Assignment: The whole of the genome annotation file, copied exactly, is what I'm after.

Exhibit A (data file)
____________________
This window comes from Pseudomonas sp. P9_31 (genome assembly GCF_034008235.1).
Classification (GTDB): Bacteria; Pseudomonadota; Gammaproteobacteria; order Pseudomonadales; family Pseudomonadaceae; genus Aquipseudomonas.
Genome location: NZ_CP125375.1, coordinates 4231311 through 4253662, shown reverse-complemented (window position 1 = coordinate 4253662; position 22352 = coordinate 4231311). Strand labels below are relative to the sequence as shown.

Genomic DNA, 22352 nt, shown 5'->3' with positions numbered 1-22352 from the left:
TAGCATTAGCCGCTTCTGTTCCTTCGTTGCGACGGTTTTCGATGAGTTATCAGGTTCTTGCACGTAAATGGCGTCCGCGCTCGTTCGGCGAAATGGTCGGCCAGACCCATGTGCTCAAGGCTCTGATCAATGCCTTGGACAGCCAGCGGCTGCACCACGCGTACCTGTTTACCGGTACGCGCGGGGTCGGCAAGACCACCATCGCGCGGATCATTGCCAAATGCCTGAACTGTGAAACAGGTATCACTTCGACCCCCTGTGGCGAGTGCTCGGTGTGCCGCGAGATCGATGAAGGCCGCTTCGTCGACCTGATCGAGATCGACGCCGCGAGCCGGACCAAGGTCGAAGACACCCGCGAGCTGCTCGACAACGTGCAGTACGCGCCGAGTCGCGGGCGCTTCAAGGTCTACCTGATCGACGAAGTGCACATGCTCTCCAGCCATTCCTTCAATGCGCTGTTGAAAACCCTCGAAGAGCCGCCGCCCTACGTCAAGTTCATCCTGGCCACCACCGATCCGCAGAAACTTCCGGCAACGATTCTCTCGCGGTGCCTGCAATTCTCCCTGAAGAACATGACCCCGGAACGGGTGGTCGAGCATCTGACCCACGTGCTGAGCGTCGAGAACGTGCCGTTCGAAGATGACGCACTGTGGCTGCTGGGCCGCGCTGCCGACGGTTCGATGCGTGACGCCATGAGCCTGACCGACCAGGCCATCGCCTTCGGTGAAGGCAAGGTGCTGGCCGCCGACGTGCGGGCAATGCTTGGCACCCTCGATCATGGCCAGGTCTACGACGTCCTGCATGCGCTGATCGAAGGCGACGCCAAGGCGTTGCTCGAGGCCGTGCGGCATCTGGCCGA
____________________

This window comes from Pseudomonas sp. P9_31 (genome assembly GCF_034008235.1).
Classification (GTDB): Bacteria; Pseudomonadota; Gammaproteobacteria; order Pseudomonadales; family Pseudomonadaceae; genus Aquipseudomonas.
Genome location: NZ_CP125375.1, coordinates 4231311 through 4253662, shown reverse-complemented (window position 1 = coordinate 4253662; position 22352 = coordinate 4231311). Strand labels below are relative to the sequence as shown.

Genomic DNA, 22352 nt, shown 5'->3' with positions numbered 1-22352 from the left:
TAGCATTAGCCGCTTCTGTTCCTTCGTTGCGACGGTTTTCGATGAGTTATCAGGTTCTTGCACGTAAATGGCGTCCGCGCTCGTTCGGCGAAATGGTCGGCCAGACCCATGTGCTCAAGGCTCTGATCAATGCCTTGGACAGCCAGCGGCTGCACCACGCGTACCTGTTTACCGGTACGCGCGGGGTCGGCAAGACCACCATCGCGCGGATCATTGCCAAATGCCTGAACTGTGAAACAGGTATCACTTCGACCCCCTGTGGCGAGTGCTCGGTGTGCCGCGAGATCGATGAAGGCCGCTTCGTCGACCTGATCGAGATCGACGCCGCGAGCCGGACCAAGGTCGAAGACACCCGCGAGCTGCTCGACAACGTGCAGTACGCGCCGAGTCGCGGGCGCTTCAAGGTCTACCTGATCGACGAAGTGCACATGCTCTCCAGCCATTCCTTCAATGCGCTGTTGAAAACCCTCGAAGAGCCGCCGCCCTACGTCAAGTTCATCCTGGCCACCACCGATCCGCAGAAACTTCCGGCAACGATTCTCTCGCGGTGCCTGCAATTCTCCCTGAAGAACATGACCCCGGAACGGGTGGTCGAGCATCTGACCCACGTGCTGAGCGTCGAGAACGTGCCGTTCGAAGATGACGCACTGTGGCTGCTGGGCCGCGCTGCCGACGGTTCGATGCGTGACGCCATGAGCCTGACCGACCAGGCCATCGCCTTCGGTGAAGGCAAGGTGCTGGCCGCCGACGTGCGGGCAATGCTTGGCACCCTCGATCATGGCCAGGTCTACGACGTCCTGCATGCGCTGATCGAAGGCGACGCCAAGGCGTTGCTCGAGGCCGTGCGGCATCTGGCCGA